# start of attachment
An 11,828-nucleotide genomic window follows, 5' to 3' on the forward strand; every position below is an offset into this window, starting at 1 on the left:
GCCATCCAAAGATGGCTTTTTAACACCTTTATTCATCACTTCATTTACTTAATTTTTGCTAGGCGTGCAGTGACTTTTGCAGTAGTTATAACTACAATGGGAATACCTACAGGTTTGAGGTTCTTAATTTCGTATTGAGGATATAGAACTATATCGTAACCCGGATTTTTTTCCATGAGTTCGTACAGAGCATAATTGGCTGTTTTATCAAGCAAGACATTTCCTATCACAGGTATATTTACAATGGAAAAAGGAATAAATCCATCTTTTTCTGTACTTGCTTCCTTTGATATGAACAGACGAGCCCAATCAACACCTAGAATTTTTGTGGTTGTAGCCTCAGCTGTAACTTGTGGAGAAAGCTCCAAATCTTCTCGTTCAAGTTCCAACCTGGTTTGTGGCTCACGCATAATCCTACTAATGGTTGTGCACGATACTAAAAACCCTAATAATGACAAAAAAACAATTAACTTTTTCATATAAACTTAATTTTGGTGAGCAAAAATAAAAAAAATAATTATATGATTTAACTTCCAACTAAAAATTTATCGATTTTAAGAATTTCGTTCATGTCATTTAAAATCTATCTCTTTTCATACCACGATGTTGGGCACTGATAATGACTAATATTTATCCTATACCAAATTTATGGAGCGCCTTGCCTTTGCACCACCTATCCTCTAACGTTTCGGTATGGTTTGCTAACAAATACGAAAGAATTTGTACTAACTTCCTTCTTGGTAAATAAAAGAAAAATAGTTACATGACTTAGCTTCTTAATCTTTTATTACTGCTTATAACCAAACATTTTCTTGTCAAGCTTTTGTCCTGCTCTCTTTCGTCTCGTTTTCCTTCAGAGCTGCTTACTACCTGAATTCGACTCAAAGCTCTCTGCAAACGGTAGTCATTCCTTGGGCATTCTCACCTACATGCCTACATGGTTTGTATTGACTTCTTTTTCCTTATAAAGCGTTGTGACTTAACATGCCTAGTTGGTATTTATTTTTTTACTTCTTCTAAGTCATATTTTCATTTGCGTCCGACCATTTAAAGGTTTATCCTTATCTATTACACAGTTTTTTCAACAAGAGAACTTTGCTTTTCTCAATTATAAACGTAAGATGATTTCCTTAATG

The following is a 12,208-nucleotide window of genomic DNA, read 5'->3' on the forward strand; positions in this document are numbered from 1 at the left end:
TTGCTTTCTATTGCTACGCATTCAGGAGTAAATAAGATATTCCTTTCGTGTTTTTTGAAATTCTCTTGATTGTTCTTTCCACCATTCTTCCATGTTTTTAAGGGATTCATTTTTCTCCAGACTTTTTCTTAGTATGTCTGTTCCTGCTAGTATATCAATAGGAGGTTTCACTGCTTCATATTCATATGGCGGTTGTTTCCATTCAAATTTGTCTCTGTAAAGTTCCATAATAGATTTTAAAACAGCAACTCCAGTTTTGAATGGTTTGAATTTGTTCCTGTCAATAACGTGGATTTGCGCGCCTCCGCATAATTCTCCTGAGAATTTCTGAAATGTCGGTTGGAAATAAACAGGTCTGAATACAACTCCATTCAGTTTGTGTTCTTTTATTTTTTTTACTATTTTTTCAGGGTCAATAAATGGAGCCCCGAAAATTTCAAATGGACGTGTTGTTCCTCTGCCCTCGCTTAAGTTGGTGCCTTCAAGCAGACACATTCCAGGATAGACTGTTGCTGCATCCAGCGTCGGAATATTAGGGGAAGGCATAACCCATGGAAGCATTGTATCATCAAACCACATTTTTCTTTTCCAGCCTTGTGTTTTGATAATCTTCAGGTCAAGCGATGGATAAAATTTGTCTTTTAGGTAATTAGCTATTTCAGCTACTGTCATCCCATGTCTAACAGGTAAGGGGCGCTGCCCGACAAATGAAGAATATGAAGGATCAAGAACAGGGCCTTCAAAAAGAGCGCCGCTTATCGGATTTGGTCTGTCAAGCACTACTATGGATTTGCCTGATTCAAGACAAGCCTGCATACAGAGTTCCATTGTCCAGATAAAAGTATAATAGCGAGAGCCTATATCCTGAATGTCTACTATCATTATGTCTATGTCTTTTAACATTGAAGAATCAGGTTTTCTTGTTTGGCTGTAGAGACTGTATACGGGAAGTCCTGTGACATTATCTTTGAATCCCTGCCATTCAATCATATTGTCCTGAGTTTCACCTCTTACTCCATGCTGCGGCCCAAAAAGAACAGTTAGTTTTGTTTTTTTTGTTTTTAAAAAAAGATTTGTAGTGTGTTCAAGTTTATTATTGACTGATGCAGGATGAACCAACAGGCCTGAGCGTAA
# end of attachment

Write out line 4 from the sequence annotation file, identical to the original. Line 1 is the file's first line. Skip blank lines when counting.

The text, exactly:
TTGCTTTCTATTGCTACGCATTCAGGAGTAAATAAGATATTCCTTTCGTGTTTTTTGAAATTCTCTTGATTGTTCTTTCCACCATTCTTCCATGTTTTTAAGGGATTCATTTTTCTCCAGACTTTTTCTTAGTATGTCTGTTCCTGCTAGTATATCAATAGGAGGTTTCACTGCTTCATATTCATATGGCGGTTGTTTCCATTCAAATTTGTCTCTGTAAAGTTCCATAATAGATTTTAAAACAGCAACTCCAGTTTTGAATGGTTTGAATTTGTTCCTGTCAATAACGTGGATTTGCGCGCCTCCGCATAATTCTCCTGAGAATTTCTGAAATGTCGGTTGGAAATAAACAGGTCTGAATACAACTCCATTCAGTTTGTGTTCTTTTATTTTTTTTACTATTTTTTCAGGGTCAATAAATGGAGCCCCGAAAATTTCAAATGGACGTGTTGTTCCTCTGCCCTCGCTTAAGTTGGTGCCTTCAAGCAGACACATTCCAGGATAGACTGTTGCTGCATCCAGCGTCGGAATATTAGGGGAAGGCATAACCCATGGAAGCATTGTATCATCAAACCACATTTTTCTTTTCCAGCCTTGTGTTTTGATAATCTTCAGGTCAAGCGATGGATAAAATTTGTCTTTTAGGTAATTAGCTATTTCAGCTACTGTCATCCCATGTCTAACAGGTAAGGGGCGCTGCCCGACAAATGAAGAATATGAAGGATCAAGAACAGGGCCTTCAAAAAGAGCGCCGCTTATCGGATTTGGTCTGTCAAGCACTACTATGGATTTGCCTGATTCAAGACAAGCCTGCATACAGAGTTCCATTGTCCAGATAAAAGTATAATAGCGAGAGCCTATATCCTGAATGTCTACTATCATTATGTCTATGTCTTTTAACATTGAAGAATCAGGTTTTCTTGTTTGGCTGTAGAGACTGTATACGGGAAGTCCTGTGACATTATCTTTGAATCCCTGCCATTCAATCATATTGTCCTGAGTTTCACCTCTTACTCCATGCTGCGGCCCAAAAAGAACAGTTAGTTTTGTTTTTTTTGTTTTTAAAAAAAGATTTGTAGTGTGTTCAAGTTTATTATTGACTGATGCAGGATGAACCAACAGGCCTGAGCGTAA